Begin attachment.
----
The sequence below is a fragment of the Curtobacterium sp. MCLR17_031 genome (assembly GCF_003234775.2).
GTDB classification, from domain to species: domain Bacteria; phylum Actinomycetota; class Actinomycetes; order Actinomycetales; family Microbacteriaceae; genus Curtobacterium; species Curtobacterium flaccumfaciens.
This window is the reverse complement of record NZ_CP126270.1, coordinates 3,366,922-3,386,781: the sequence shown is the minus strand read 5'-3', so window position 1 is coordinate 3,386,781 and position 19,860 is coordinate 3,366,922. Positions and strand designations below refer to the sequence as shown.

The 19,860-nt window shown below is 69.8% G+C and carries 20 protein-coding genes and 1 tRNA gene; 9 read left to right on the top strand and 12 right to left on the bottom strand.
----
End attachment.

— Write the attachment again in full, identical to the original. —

The sequence below is a fragment of the Curtobacterium sp. MCLR17_031 genome (assembly GCF_003234775.2).
GTDB classification, from domain to species: domain Bacteria; phylum Actinomycetota; class Actinomycetes; order Actinomycetales; family Microbacteriaceae; genus Curtobacterium; species Curtobacterium flaccumfaciens.
This window is the reverse complement of record NZ_CP126270.1, coordinates 3,366,922-3,386,781: the sequence shown is the minus strand read 5'-3', so window position 1 is coordinate 3,386,781 and position 19,860 is coordinate 3,366,922. Positions and strand designations below refer to the sequence as shown.

The 19,860-nt window shown below is 69.8% G+C and carries 20 protein-coding genes and 1 tRNA gene; 9 read left to right on the top strand and 12 right to left on the bottom strand.